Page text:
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Teachers, police, nurses living in older, smaller homes in Dallas-Fort Worth to afford rent

Rentals available for teachers at a price that keeps their housing costs at an affordable level are on average 24 years older than the typical rental in D-FW.

DALLAS — Editor's note: This story originally appeared in the Dallas Business Journal. This is part of a Dallas Business Journal project examining the aging housing stock in North Texas and the implications for economic development, quality of life, social equity and other aspects. To read more articles in the series, click here.

On the plus side, the average teacher who rents in Dallas-Fort Worth spends just 18% of their income on rent, which is less than the common 30% rule-of-thumb maximum for affordable housing.

On the minus side, the rentals available for teachers to keep their housing burden that low are an average of 24 years older than the typical rental available on the D-FW market, according to a new study.

The situation is only slightly better for nurses in D-FW, who typically spend 17.6% of their income on rent. The rentals available to nurses at that spending level run 10 years older, on average, than the typical rental in the North Texas market.

In addition to teachers and nurses, D-FW renters who work in law enforcement, construction, manufacturing, food service, retail and a handful of other essential fields find the rentals they can afford are more than 25 years older than the typical rental in the market, according to a new Zillow analysis.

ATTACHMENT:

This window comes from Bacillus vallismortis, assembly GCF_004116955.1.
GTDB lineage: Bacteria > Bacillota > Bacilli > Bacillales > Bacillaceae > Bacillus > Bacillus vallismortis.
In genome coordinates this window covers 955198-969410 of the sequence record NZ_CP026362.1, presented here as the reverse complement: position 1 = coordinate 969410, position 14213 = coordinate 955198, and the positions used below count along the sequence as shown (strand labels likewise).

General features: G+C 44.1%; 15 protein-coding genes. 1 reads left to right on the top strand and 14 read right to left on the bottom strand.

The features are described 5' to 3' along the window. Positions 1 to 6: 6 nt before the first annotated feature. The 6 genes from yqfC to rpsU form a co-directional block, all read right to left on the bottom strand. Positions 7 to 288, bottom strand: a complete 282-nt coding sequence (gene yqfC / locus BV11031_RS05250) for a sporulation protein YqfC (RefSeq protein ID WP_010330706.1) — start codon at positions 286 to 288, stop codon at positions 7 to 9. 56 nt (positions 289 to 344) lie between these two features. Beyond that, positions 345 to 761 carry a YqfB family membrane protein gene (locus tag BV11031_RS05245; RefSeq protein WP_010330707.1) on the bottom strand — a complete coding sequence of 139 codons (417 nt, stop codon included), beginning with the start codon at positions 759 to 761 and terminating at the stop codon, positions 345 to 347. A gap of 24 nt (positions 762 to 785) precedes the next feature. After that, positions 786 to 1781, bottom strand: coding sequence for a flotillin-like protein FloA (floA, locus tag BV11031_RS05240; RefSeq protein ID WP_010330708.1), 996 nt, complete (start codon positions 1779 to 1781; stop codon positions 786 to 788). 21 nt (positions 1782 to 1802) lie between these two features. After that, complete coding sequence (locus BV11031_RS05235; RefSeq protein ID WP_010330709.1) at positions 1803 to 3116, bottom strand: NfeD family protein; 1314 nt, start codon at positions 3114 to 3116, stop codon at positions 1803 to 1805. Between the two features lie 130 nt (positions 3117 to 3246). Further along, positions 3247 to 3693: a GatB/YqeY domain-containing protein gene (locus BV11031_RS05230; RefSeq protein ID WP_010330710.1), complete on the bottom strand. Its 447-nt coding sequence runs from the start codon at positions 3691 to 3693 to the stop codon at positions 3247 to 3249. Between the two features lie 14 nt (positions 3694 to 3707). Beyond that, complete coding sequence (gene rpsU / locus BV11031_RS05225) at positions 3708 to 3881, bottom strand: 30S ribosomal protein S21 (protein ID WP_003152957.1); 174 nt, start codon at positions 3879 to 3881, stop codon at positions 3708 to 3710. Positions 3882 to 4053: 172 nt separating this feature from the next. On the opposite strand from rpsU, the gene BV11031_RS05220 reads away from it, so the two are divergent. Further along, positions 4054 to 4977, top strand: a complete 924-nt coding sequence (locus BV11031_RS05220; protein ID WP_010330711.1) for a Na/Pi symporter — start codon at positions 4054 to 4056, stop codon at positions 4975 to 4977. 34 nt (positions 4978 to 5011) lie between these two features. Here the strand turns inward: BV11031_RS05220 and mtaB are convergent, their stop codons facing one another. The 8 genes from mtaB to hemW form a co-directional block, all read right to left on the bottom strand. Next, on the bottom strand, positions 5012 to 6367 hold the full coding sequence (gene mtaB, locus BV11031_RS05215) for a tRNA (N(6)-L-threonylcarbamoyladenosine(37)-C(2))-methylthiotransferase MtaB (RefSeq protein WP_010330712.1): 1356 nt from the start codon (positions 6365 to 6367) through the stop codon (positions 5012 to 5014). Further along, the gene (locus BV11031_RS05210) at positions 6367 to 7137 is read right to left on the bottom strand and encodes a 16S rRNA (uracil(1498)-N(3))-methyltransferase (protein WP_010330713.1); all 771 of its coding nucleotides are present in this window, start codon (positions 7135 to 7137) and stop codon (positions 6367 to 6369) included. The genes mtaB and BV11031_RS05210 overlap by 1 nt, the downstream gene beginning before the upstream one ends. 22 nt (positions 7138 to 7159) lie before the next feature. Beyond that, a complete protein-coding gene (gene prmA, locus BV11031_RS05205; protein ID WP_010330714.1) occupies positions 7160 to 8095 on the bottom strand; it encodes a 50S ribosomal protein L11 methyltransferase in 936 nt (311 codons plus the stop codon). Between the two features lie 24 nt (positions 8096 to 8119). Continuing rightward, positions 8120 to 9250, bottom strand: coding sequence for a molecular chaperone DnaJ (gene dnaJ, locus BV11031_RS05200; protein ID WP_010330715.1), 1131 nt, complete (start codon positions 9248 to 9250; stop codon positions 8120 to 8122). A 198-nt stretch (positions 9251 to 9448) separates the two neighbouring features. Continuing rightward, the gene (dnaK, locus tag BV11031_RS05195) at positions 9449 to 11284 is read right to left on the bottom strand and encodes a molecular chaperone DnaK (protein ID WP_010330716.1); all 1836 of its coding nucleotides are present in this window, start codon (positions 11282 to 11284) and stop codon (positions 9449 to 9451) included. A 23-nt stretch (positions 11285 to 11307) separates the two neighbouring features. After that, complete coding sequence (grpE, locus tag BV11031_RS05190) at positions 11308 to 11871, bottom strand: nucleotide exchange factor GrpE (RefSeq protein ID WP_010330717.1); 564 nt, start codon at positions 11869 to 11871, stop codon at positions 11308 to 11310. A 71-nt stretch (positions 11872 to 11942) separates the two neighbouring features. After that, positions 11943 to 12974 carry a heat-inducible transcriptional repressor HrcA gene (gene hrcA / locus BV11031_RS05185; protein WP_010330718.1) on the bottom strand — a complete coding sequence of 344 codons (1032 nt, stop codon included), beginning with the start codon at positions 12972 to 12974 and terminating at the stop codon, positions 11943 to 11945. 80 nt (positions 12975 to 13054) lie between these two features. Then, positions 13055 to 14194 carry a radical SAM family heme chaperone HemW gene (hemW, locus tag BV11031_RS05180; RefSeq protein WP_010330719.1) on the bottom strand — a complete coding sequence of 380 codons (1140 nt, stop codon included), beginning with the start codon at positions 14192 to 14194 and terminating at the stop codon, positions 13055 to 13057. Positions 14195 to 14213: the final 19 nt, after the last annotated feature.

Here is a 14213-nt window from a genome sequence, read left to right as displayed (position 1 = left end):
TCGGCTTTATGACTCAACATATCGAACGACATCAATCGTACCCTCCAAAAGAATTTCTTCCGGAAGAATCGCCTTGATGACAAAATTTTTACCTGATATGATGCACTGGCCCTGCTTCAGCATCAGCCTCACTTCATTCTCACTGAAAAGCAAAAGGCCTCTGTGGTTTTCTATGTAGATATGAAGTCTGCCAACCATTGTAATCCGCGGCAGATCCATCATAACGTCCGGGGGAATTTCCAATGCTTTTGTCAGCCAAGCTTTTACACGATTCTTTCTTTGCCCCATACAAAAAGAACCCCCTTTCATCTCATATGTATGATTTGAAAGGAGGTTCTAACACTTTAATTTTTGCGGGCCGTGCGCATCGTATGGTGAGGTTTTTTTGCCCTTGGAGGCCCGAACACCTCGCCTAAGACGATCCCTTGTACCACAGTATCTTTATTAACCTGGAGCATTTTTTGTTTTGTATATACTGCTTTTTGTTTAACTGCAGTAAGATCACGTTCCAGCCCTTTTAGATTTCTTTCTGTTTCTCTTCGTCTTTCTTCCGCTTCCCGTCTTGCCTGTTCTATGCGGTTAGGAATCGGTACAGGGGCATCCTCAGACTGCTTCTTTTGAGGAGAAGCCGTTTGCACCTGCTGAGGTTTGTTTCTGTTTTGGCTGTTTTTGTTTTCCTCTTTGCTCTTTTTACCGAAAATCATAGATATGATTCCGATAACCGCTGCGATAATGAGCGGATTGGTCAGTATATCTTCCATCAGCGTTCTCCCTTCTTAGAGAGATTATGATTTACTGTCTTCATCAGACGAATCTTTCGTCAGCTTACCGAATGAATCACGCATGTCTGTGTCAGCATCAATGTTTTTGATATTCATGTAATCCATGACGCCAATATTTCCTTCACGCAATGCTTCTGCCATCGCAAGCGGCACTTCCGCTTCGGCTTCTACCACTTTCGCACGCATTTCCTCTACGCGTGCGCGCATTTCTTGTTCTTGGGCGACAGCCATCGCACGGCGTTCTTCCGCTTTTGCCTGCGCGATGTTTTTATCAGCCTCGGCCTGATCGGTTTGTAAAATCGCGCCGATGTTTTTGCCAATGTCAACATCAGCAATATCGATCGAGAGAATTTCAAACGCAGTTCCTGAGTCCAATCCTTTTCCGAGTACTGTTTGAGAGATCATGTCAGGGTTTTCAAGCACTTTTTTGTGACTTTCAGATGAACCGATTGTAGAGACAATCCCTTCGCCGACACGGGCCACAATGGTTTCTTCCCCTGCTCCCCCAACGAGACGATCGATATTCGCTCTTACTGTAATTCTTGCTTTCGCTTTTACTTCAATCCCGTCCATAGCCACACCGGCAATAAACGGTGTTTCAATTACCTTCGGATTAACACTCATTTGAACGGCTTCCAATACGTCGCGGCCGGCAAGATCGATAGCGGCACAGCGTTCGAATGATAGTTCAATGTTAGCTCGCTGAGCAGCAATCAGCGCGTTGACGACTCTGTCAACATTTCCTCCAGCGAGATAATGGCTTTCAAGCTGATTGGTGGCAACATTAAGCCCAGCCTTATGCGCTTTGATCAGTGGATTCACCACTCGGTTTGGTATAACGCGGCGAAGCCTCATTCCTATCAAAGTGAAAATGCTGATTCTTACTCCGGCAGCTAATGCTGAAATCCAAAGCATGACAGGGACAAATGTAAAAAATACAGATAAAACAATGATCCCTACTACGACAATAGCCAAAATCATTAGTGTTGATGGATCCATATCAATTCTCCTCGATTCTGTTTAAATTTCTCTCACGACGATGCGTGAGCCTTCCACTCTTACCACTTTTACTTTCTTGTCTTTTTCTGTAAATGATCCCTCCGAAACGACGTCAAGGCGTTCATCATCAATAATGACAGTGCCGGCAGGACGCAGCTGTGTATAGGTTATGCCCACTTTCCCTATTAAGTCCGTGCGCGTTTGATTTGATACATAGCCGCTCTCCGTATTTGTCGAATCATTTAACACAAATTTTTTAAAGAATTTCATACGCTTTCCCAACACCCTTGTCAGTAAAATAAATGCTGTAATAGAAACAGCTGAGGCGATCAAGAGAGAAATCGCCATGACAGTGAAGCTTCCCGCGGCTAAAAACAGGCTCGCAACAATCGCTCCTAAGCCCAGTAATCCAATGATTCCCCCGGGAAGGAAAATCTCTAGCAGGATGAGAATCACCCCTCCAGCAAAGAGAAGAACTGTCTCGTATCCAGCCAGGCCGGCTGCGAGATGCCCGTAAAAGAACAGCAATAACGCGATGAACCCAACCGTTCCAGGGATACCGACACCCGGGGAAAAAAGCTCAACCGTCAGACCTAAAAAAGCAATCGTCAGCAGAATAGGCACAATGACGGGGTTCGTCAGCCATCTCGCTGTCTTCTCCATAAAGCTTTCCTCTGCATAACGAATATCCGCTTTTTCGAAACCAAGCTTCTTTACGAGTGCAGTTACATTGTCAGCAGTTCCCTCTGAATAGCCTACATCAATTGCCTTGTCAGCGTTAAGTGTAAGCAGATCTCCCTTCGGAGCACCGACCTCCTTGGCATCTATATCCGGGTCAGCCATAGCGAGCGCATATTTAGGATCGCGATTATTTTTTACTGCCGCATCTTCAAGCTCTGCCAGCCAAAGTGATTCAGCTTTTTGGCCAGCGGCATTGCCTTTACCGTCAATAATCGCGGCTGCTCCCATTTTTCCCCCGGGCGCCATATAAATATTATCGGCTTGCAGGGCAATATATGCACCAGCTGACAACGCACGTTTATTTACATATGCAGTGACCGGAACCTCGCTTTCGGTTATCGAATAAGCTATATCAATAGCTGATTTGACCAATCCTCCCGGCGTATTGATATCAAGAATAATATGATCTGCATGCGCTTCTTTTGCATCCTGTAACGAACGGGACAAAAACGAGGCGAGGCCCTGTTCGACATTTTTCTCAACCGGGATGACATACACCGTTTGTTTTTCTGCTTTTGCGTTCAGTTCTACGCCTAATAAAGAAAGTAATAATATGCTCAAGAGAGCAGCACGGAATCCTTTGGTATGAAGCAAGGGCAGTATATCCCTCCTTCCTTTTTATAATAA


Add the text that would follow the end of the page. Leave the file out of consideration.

RELATED: How Dallas-Fort Worth's aging housing stock impacts economic growth

D-FW is not unique in its lack of affordable housing options for renters in some of society’s most essential occupations. Zillow’s research shows that many renters nationwide with in-person jobs — those that can’t be done from home — are battling over a small slice of the rental market made up of older, smaller apartments, houses, duplexes and the like.

Cory Hopkins, senior managing editor of Zillow’s economic research team, called the findings a “yeah, but” situation.

“Teachers, nurses, retail workers and other essential workers are keeping their housing cost burdens low, which is a good thing, but to do so, they are making a lot of tradeoffs,” Hopkins said. “They're trading off to either smaller units, older units, or maybe a lot more roommates.

"These are the ways they're finding to keep the rent burden low to be able to have enough money left over to pay other bills.”

Russ Robinson, an experienced eighth-grade U.S. History teacher, spends far above the 18% norm in his profession for his rental.

Robinson said he pays roughly 40% of his gross income for the 44-year-old, single-family home he rents on Chalk Court in Plano where he lives with his son and hosts the occasional poker party. His rent works out to 48% of his take-home pay.